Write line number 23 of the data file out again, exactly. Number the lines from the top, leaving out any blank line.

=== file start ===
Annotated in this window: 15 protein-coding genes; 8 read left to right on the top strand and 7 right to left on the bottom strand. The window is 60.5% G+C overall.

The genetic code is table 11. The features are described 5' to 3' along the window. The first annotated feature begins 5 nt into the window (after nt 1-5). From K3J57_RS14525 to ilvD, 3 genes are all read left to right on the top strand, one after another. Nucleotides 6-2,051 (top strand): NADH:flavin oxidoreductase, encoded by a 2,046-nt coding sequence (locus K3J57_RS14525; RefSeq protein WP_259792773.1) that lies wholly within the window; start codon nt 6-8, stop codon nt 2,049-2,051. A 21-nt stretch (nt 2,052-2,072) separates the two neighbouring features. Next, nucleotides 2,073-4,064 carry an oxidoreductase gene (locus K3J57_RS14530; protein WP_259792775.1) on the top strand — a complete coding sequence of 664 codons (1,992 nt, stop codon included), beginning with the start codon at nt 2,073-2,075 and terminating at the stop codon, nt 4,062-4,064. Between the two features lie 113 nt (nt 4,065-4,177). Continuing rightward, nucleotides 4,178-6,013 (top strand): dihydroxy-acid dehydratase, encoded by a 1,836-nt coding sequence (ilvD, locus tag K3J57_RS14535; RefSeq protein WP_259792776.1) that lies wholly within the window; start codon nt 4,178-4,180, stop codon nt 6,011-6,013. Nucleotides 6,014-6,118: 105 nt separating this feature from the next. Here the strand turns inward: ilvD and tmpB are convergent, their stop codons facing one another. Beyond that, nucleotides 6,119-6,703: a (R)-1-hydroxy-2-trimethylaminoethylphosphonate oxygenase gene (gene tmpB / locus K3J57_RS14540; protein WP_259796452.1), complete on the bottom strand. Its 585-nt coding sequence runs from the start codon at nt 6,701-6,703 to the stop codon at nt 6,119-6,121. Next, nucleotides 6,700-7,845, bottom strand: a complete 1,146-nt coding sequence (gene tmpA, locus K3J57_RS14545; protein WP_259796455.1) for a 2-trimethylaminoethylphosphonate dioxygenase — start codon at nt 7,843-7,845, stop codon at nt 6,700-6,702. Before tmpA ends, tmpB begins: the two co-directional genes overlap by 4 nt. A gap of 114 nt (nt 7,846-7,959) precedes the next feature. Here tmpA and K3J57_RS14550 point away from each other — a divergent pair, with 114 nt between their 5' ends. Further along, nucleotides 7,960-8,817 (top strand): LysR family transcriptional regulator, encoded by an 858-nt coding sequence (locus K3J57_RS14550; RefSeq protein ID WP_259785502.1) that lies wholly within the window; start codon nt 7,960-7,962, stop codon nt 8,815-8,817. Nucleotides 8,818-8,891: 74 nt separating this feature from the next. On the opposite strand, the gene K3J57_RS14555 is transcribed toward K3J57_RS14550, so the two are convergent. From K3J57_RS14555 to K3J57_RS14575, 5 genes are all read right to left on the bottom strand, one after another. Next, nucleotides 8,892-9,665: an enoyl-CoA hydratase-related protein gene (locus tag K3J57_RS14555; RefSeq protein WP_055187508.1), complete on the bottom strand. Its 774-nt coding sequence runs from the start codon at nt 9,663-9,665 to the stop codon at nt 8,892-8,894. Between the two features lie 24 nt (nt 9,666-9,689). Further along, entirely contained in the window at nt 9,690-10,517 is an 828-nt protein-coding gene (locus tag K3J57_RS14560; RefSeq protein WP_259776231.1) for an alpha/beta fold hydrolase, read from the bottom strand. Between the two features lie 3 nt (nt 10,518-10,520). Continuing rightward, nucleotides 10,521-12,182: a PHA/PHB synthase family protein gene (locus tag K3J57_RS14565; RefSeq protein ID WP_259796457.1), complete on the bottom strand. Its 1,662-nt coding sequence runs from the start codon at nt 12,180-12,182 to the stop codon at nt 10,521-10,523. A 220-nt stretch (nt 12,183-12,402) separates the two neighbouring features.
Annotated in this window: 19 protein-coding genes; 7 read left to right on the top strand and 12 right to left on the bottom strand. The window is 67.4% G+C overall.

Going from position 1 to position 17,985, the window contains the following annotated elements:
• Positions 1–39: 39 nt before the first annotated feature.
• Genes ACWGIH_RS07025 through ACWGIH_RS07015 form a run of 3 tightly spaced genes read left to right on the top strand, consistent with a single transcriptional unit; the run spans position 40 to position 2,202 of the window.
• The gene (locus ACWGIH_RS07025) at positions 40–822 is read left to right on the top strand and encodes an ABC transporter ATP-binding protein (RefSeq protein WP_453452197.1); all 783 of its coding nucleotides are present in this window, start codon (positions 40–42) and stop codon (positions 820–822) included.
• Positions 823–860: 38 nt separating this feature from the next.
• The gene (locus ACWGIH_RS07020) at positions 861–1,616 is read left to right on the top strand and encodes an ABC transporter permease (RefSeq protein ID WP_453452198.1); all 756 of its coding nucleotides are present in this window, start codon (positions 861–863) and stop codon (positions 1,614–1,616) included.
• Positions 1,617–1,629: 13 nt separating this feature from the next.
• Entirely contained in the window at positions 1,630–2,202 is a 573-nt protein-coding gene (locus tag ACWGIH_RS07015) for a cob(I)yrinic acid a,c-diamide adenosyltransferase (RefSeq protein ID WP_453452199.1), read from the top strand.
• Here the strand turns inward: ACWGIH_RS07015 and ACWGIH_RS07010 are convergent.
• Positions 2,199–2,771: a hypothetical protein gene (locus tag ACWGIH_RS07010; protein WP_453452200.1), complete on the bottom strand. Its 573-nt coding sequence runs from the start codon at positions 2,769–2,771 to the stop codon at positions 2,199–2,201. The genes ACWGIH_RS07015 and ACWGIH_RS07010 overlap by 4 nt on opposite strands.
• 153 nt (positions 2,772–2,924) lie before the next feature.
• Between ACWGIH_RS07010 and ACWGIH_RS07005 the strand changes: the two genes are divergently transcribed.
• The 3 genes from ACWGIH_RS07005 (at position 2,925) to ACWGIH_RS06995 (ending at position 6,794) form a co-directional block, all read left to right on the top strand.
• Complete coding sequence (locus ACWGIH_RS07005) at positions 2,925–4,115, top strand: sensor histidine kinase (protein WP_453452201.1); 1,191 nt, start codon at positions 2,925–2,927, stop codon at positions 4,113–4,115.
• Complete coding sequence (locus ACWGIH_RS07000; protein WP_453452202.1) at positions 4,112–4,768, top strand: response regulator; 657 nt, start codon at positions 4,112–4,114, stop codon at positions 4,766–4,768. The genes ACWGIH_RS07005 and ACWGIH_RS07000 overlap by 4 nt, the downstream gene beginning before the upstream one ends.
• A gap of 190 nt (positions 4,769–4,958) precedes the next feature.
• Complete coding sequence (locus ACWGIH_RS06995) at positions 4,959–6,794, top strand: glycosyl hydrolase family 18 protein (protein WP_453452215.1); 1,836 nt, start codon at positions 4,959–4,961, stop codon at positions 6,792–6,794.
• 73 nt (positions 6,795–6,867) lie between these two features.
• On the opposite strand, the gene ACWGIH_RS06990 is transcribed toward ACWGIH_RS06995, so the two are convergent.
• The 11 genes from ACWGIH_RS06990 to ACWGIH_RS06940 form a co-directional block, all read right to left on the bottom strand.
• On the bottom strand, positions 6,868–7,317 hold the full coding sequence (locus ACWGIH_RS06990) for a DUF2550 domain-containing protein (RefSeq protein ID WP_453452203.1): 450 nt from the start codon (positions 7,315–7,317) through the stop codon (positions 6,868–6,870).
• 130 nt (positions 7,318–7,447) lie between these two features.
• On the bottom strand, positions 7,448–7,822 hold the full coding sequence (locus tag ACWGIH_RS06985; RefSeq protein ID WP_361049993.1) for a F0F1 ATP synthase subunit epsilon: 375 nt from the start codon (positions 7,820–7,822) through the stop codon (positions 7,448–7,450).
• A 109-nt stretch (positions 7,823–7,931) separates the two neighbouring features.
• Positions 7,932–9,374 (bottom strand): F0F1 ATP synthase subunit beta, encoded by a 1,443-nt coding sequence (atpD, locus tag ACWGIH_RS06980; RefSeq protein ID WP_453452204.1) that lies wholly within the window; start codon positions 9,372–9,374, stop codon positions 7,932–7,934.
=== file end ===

• The 11 genes from ACWGIH_RS06990 to ACWGIH_RS06940 form a co-directional block, all read right to left on the bottom strand.